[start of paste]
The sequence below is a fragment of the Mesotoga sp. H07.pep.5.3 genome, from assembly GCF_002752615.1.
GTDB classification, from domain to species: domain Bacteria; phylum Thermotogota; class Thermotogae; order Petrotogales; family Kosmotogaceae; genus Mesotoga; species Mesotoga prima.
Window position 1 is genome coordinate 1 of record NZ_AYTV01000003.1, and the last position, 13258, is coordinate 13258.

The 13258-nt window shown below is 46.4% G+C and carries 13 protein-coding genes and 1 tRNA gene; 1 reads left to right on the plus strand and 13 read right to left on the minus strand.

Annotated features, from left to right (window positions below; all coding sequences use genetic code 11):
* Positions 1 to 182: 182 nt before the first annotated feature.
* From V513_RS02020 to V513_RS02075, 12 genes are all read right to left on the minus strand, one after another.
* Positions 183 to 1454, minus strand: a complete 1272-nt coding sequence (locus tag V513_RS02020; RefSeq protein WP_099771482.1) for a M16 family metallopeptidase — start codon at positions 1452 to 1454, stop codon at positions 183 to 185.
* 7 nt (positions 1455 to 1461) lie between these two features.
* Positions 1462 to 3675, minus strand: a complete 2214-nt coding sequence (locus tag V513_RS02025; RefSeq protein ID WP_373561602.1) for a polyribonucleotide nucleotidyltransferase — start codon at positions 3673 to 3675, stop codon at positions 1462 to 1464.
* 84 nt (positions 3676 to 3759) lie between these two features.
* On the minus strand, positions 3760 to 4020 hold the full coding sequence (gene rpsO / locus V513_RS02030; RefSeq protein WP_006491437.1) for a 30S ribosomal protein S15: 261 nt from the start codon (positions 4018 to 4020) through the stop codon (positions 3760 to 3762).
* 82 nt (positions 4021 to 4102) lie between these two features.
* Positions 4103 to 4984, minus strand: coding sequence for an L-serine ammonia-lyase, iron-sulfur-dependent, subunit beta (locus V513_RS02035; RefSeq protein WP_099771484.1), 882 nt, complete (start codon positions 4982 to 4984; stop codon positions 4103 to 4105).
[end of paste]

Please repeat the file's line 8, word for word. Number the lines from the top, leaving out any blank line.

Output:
* Positions 183 to 1454, minus strand: a complete 1272-nt coding sequence (locus tag V513_RS02020; RefSeq protein WP_099771482.1) for a M16 family metallopeptidase — start codon at positions 1452 to 1454, stop codon at positions 183 to 185.